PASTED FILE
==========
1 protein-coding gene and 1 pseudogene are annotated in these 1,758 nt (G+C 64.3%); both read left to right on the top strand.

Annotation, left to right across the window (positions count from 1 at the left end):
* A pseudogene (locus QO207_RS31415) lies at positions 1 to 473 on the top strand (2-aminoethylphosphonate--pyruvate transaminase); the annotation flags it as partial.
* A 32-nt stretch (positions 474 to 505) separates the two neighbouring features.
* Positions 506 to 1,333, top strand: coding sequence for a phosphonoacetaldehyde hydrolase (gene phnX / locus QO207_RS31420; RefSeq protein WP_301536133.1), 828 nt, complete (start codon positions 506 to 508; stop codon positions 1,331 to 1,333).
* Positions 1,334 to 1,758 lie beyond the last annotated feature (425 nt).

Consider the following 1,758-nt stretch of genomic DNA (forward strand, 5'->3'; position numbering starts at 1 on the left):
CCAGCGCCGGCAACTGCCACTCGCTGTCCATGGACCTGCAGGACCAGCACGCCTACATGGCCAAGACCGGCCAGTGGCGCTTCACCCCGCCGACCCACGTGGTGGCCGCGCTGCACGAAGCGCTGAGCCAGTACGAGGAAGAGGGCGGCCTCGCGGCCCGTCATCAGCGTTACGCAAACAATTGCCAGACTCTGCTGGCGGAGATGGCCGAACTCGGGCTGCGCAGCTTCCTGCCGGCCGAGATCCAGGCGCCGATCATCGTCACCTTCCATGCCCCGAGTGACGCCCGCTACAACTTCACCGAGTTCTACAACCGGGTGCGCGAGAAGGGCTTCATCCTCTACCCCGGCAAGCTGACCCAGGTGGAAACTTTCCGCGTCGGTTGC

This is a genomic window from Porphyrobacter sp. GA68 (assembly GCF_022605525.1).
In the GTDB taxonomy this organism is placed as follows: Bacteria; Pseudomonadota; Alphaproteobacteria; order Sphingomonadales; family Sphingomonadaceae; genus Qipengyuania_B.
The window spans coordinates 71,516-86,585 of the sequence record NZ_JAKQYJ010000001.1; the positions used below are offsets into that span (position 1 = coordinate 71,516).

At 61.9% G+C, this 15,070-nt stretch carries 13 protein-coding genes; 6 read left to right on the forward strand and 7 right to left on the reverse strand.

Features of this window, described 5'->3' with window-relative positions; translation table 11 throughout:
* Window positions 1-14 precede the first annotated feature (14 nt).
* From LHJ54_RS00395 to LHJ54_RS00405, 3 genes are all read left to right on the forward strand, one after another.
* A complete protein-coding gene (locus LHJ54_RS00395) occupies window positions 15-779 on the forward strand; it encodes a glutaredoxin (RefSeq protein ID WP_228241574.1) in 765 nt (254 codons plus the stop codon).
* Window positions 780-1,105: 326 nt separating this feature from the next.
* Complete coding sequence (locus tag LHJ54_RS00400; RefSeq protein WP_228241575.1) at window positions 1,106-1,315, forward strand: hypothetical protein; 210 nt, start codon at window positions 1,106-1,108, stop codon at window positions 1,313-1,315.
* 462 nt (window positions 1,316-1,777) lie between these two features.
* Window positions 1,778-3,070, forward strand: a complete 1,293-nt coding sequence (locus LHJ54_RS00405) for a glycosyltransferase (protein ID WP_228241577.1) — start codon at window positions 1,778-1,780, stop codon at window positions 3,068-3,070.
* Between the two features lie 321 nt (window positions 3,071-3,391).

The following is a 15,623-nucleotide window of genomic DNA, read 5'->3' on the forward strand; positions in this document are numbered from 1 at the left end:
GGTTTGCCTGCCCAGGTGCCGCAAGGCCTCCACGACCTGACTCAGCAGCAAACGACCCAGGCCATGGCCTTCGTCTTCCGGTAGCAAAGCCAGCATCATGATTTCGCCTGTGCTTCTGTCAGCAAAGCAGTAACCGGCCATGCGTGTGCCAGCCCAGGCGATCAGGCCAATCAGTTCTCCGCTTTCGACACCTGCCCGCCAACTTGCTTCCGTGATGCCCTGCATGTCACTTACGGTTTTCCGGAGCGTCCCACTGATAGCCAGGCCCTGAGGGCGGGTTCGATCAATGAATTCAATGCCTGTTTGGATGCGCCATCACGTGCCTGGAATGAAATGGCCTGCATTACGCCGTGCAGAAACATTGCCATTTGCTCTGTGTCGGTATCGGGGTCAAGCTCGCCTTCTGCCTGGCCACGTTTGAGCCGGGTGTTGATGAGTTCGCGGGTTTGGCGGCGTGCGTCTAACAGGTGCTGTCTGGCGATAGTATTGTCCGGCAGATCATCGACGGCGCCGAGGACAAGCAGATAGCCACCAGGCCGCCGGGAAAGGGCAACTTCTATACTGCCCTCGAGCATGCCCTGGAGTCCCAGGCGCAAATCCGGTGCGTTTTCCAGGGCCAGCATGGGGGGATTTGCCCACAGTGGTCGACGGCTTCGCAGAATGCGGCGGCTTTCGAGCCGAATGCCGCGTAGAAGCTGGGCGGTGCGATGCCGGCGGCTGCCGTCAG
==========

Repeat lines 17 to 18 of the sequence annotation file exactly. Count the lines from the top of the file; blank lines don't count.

* Window positions 780-1,105: 326 nt separating this feature from the next.
* Complete coding sequence (locus tag LHJ54_RS00400; RefSeq protein WP_228241575.1) at window positions 1,106-1,315, forward strand: hypothetical protein; 210 nt, start codon at window positions 1,106-1,108, stop codon at window positions 1,313-1,315.